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Bin Laden charge triggers Prague denials


PRAGUE, Czech Repub­lic, Jan. 14 (UPI) — Prague offi­cials scram­bled Mon­day to deny a Moscow news­pa­per’s claim that an invest­ment firm with ties to Osama bin Laden will earn about $770 mil­lion for arrang­ing a Russ­ian debt-pay­off deal with the Czech Repub­lic.

The office of Jiri Rus­nok, Czech finance min­is­ter, said the invest­ment firm Falkon Cap­i­tal was cleared by both the Czech and Russ­ian par­ties.

But the bin Laden alle­ga­tion, appear­ing in the inde­pen­dent week­ly Nova­ja Gaze­ta, was only the lat­est in a months-long string of intrigu­ing reports high­light­ing the mys­ter­ies of the Czech-Rus­sia-Falkon deal.

Prague jour­nal­ists, oppo­si­tion politi­cians and even the Czech gov­ern­men­t’s intel­li­gence ser­vice start­ed rais­ing cau­tion flags when con­fi­den­tial talks on a debt agree­ment began last spring.

Rus­sia has owed the Czech Repub­lic about $3.6 bil­lion since the fall of the Sovi­et Union 12 years ago. The size of the debt was set in 1994, but efforts to set­tle dragged for years before the first sign of progress was announced last April.

Even­tu­al­ly the talks led to an agree­ment signed by Russ­ian Prime Min­is­ter Mikhail Kasyanov and Czech Prime Min­is­ter Milos Zeman in Prague in Octo­ber. The deal was closed Dec. 19 when Falkon agreed to pay the Czech gov­ern­ment about $570 mil­lion for $2.5 bil­lion, or about two-thirds, of the Russ­ian debt. The rest of the debt will be nego­ti­at­ed lat­er.

Although basics of the deal were pub­li­cized — and even hailed by Rus­sia as a land­mark prece­dent for its future debt pay­offs — offi­cials involved in the talks kept most trans­ac­tion details secret.

Rus­nok said pri­va­cy was a con­di­tion stip­u­lat­ed by Falkon and the Russ­ian gov­ern­ment. But the secre­cy — as well as uncer­tain­ty sur­round­ing Falkon’s activ­i­ty and finan­cial back­ers — fanned sus­pi­cions and helped jour­nal­ists fill Prague news­pa­per columns for months.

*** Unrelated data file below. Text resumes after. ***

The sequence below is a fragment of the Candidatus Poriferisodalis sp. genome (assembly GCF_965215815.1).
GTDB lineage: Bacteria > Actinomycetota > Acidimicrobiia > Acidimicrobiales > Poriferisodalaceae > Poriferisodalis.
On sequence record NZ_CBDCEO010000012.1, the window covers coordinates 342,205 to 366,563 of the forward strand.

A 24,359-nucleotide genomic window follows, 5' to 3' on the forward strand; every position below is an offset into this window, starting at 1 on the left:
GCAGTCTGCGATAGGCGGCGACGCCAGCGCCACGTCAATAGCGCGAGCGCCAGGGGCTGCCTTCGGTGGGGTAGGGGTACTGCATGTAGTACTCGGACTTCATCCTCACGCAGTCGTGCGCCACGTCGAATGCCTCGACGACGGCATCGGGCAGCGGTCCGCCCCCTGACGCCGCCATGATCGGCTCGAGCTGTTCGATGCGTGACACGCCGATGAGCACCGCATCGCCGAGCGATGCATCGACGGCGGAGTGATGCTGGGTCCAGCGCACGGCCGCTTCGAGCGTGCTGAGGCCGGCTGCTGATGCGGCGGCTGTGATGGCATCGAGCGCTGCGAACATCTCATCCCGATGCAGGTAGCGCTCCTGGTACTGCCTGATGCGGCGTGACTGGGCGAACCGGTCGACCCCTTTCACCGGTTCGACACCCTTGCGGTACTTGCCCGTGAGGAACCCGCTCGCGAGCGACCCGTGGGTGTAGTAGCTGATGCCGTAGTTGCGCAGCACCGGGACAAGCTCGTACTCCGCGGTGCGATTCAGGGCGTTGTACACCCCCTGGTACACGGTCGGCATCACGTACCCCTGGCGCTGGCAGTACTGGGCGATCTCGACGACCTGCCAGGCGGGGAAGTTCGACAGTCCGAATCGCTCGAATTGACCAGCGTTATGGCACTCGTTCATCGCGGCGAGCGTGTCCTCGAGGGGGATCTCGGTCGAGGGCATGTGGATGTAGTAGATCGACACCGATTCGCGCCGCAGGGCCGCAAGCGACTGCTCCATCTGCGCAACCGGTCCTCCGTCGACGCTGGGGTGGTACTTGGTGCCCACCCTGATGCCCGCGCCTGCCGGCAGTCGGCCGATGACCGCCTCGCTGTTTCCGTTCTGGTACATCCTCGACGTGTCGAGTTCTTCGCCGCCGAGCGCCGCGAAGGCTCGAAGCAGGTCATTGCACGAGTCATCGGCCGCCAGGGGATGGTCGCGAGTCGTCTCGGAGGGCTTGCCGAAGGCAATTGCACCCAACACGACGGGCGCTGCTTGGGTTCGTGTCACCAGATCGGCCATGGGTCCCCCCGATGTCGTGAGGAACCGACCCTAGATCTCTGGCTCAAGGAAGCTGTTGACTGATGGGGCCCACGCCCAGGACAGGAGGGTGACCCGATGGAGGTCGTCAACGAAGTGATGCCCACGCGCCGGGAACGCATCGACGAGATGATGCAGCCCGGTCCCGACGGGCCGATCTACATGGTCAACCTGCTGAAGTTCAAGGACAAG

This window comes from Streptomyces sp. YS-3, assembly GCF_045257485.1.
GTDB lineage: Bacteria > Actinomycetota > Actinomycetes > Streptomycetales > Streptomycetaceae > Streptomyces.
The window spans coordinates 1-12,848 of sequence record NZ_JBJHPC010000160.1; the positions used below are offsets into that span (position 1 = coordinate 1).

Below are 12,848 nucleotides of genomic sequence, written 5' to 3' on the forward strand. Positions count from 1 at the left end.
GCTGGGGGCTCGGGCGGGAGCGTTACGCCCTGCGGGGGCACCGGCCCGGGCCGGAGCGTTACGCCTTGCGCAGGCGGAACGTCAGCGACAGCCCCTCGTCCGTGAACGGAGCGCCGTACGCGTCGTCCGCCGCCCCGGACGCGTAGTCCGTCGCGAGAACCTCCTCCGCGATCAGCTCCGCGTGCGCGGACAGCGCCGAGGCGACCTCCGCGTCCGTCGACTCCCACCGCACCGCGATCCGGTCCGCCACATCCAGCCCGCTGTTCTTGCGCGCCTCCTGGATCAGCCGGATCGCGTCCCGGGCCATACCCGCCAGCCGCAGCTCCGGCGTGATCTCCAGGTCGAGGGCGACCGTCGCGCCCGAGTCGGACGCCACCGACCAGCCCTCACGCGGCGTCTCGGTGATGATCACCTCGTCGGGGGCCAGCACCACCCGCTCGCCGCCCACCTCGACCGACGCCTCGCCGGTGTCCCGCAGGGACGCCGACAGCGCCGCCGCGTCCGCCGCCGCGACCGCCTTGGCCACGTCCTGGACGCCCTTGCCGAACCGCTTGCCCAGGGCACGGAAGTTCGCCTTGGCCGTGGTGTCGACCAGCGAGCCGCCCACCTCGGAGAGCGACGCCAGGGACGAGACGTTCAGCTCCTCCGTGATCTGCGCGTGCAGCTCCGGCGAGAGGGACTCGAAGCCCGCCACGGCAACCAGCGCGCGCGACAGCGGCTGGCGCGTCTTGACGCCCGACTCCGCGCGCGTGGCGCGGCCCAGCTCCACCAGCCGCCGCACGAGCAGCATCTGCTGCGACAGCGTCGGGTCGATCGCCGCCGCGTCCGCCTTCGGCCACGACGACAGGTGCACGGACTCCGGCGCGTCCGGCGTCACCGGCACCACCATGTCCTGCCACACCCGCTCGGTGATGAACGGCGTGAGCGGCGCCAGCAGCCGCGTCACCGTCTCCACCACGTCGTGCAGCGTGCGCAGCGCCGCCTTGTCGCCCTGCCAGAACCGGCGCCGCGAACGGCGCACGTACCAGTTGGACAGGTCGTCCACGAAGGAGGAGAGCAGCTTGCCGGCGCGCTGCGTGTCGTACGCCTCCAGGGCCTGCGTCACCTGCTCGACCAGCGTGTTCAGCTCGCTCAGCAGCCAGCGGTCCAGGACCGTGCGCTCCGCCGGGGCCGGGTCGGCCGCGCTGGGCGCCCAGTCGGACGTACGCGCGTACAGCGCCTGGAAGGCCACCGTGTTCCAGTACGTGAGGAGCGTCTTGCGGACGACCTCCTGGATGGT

News of Nova­ja Gaze­ta’s report moved as a bul­letin Mon­day after­noon on the Czech news wire CTK. With­in an hour, Rus­nok, Zeman and oth­er offi­cials were respond­ing to a flood of media calls.

In his sto­ry, Nova­ja Gaze­ta reporter Oleg Lur­je claimed that Falkon is a daugh­ter com­pa­ny of the Sau­di Bin­Laden Group, the multi­bil­lion-dol­lar con­struc­tion com­pa­ny oper­at­ed by bin Laden’s fam­i­ly. Although the fam­i­ly says it has dis­owned the ter­ror­ist mas­ter­mind — and denied him any stake in the com­pa­ny — Lur­je assert­ed pro­ceeds from the Falkon deal “will flow smooth­ly in the direc­tion of Osama bin Laden.”

The report said Falkon would receive $1.35 bil­lion from the Russ­ian gov­ern­ment, includ­ing $580 mil­lion in cash. Most of the cash was to be trans­ferred direct­ly to the Czech gov­ern­ment. The non-cash pay­ment to Falkon was in the form of about $770 mil­lion worth of cred­it toward future sales of Russ­ian-pro­duced elec­tric­i­ty, stretched over sev­er­al years.